On Advent Readings, Repetitive Contemporary Music, and Lex Orandi Lex Credendi
Q After many years of planning Advent and Christmas services, our worship planning committee wants to use Old Testament readings other than Isaiah 7, 9, 11 and 40. Do have any fresh ideas?
A Great question! Many congregations limit their search for Old Testament readings to texts from Handel’s Messiah (who would have ever guessed that a 17th-century oratorio librettist would have so much influence on worship today!).
But the Old Testament is filled with wonderful choices. Psalm 72, a messianic psalm, is one of the best, as are other psalms of longing for God’s visitation (Ps. 25, 80). Also consider messianic prophecies such as Jeremiah 23:1-6 and Numbers 24:15-19 (Mendelssohn made this one memorable). Prophecies about the coming kingdom of God such as Isaiah 35 and 60 are very appropriate as well. Finally, don’t forget about key but underused New Testament texts beyond Luke 2 and John 1: Hebrews 1:1-3, 2 Corinthians 8:9, and Titus 2:11-14 and 3:4-7.
One good source for your study is the Revised Common Lectionary. Even if your congregation doesn’t use this regularly, the lectionary will give you a quick source for texts that are, for the most part, traditionally associated with particular seasons.
Q Some people in my church dismiss contemporary music because it is so repetitive. Is repetition so bad?
A Not at all. Repetition allows us to savor the words we are praying. Lots of fine music is very repetitive: Handel’s “Hallelujah Chorus” and many Taizé refrains stand out as good examples.
The challenge is to find texts that are worth repeating and music with melodies and harmonies that are profound enough to convey the mystery of even a simple text. Some repetitive music is tiresome by the third time we sing it. Other examples last for centuries. Between us, I think that “Santo, Santo, Santo,” stands a better chance of surviving than “Celebrate, Jesus, Celebrate.”
The best use of repetitive texts is in conjunction with other more complex texts. Handel’s “Hallelujah” works so well because it sums up two hours worth of musical settings of scriptural prophecy. Taizé refrains are often paired with spoken prayers or solo verses. Psalm 150 is short and repetitive—but it functions like a doxology after 149 other texts full of spiritual protein.
One challenge we face today is making good choices when so many songs are repetitive. Over time, congregations will be most satisfied and nourished with a balance of songs that are complex and simple, more linear and repetitive.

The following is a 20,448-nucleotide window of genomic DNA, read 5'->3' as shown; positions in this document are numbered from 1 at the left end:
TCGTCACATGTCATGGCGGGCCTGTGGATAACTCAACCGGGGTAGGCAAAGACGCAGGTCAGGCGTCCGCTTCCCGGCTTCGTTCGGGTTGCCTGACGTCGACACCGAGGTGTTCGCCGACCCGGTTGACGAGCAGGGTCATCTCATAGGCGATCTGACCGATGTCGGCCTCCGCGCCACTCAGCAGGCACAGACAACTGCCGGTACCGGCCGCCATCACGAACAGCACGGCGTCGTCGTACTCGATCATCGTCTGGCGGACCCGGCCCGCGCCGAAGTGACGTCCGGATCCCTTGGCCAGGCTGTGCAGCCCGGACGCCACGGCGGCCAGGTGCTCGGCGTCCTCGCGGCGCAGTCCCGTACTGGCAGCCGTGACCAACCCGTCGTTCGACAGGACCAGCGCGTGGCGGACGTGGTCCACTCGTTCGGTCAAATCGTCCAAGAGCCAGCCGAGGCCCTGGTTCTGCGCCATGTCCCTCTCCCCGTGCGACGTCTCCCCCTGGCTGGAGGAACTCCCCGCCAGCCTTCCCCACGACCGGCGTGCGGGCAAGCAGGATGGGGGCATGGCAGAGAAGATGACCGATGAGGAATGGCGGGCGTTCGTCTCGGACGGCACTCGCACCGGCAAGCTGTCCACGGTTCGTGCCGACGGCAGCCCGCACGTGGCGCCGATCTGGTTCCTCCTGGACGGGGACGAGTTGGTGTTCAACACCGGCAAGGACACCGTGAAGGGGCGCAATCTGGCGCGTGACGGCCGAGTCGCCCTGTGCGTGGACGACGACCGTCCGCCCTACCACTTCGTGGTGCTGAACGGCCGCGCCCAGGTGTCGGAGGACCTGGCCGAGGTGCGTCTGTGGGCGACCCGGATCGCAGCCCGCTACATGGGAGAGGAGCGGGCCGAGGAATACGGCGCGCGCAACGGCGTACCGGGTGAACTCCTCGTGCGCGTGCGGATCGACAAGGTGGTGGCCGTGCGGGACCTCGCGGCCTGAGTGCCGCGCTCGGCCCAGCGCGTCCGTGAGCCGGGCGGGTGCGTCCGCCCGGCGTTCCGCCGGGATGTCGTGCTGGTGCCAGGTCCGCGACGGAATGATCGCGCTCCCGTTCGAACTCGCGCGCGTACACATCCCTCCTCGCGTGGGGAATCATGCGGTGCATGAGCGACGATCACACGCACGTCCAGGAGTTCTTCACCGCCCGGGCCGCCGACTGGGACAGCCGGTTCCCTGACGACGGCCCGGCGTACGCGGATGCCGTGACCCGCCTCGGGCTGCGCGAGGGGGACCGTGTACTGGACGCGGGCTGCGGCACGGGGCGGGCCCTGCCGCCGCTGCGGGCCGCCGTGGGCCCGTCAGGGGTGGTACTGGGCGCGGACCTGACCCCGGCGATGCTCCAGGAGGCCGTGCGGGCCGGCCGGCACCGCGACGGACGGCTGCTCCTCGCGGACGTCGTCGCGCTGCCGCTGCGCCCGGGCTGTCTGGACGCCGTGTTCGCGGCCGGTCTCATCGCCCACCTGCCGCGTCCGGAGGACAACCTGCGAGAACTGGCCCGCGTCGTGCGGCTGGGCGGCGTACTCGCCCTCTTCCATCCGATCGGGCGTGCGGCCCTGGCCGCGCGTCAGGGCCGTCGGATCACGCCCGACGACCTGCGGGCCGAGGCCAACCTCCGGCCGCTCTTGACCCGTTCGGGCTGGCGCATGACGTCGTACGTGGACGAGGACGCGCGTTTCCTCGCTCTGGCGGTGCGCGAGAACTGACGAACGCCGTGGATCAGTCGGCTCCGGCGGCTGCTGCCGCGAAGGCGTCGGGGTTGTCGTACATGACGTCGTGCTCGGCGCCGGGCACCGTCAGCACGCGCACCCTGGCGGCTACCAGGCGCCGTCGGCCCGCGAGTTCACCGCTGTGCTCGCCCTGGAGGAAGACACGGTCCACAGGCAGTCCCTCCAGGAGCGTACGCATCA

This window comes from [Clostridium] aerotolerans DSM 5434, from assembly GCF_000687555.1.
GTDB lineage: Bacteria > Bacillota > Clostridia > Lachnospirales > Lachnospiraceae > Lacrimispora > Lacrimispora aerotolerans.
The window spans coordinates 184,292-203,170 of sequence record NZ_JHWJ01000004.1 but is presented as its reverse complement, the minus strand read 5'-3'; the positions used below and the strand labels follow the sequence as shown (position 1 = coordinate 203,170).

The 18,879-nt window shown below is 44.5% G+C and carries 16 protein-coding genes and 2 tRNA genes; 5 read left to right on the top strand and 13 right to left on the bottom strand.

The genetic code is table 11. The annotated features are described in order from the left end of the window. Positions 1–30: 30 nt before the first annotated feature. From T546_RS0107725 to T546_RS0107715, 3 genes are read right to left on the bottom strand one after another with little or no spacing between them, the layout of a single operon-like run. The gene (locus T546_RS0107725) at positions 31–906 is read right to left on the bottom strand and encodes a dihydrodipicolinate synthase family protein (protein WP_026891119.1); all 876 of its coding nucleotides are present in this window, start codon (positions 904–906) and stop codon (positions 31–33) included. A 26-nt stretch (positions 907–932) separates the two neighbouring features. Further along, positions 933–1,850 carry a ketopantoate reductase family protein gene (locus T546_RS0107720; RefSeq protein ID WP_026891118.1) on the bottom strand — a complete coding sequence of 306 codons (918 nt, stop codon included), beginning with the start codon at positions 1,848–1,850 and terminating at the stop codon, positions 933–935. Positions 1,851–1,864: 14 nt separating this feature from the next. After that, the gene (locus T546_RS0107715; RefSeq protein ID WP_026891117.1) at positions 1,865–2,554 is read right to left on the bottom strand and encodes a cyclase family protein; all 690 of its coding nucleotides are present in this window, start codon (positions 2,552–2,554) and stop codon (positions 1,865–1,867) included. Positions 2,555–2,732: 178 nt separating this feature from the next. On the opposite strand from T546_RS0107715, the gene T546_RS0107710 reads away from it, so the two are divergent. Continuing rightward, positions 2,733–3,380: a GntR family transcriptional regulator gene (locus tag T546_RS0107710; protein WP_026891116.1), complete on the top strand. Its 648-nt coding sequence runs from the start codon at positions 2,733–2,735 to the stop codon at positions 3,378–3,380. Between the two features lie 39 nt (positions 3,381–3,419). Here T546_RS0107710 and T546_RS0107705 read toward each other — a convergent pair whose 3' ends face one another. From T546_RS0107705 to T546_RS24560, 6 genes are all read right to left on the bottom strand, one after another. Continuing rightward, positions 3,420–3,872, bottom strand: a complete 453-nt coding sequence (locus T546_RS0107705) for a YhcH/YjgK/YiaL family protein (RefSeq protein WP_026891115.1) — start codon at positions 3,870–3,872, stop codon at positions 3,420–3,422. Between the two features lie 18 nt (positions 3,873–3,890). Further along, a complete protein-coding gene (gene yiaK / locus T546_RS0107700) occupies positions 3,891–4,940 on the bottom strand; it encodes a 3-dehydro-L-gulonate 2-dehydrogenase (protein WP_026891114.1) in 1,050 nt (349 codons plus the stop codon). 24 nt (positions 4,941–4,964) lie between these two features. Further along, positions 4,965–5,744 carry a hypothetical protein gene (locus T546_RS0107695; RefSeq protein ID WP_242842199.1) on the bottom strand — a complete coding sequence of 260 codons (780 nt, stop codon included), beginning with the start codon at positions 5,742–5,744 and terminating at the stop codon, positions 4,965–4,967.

The critics in your congregation may still be on to something. Perhaps the problem is not any one repetitive song, but the use of too many of them.
Q I’ve been reading a lot about worship. Quite often I’ve run into the Latin phrase lex orandi lex credendi. What exactly does this mean?
A It means “the rule of prayer is the rule of belief.” The phrase has the force of suggesting that our worship and our doctrine are inextricably intertwined. Our worship both reflects and shapes our theological commitments. Our worship may speak as loudly about our ultimate beliefs about God as the creeds and confessions we hold dear—and probably influence more people. Every worship service conveys an implicit understanding about who God is and what God has done and is doing in the world. Prayer and belief can’t be teased apart.
Occasionally, this phrase is used in an even more narrow sense to suggest that our prayer or worship patterns actually ground our beliefs or doctrines, rather than the other way around. Reformed theologians have (rightly, I think) questioned this inference as a normative statement. Even so, it may still be descriptively true: more people drink in theological sensibilities from worship practices than from theology textbooks.
In any case, the phrase, which dates back well into the early church, calls for all theologians to pay attention to worship practices, and for all worship leaders to pay attention to the theological implications of everything they do. As such, this phrase is as prophetic in our time as it was 1,500 years ago.